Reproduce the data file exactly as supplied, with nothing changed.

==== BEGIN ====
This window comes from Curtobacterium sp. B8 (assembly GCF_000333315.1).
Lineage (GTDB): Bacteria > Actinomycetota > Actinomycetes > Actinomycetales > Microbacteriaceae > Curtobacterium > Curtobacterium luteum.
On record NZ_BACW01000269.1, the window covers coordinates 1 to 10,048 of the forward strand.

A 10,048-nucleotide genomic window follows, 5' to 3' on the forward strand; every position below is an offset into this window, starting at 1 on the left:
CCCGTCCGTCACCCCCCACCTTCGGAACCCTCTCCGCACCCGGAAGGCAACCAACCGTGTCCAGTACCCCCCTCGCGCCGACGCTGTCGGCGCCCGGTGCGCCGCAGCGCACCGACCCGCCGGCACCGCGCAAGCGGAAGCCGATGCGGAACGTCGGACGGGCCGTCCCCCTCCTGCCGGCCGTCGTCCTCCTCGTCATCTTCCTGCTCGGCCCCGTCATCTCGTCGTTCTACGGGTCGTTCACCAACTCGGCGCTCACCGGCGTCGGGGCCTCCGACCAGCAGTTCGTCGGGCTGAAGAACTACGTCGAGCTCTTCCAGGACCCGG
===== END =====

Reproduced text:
This window comes from Curtobacterium sp. B8 (assembly GCF_000333315.1).
Lineage (GTDB): Bacteria > Actinomycetota > Actinomycetes > Actinomycetales > Microbacteriaceae > Curtobacterium > Curtobacterium luteum.
On record NZ_BACW01000269.1, the window covers coordinates 1 to 10,048 of the forward strand.

A 10,048-nucleotide genomic window follows, 5' to 3' on the forward strand; every position below is an offset into this window, starting at 1 on the left:
CCCGTCCGTCACCCCCCACCTTCGGAACCCTCTCCGCACCCGGAAGGCAACCAACCGTGTCCAGTACCCCCCTCGCGCCGACGCTGTCGGCGCCCGGTGCGCCGCAGCGCACCGACCCGCCGGCACCGCGCAAGCGGAAGCCGATGCGGAACGTCGGACGGGCCGTCCCCCTCCTGCCGGCCGTCGTCCTCCTCGTCATCTTCCTGCTCGGCCCCGTCATCTCGTCGTTCTACGGGTCGTTCACCAACTCGGCGCTCACCGGCGTCGGGGCCTCCGACCAGCAGTTCGTCGGGCTGAAGAACTACGTCGAGCTCTTCCAGGACCCGG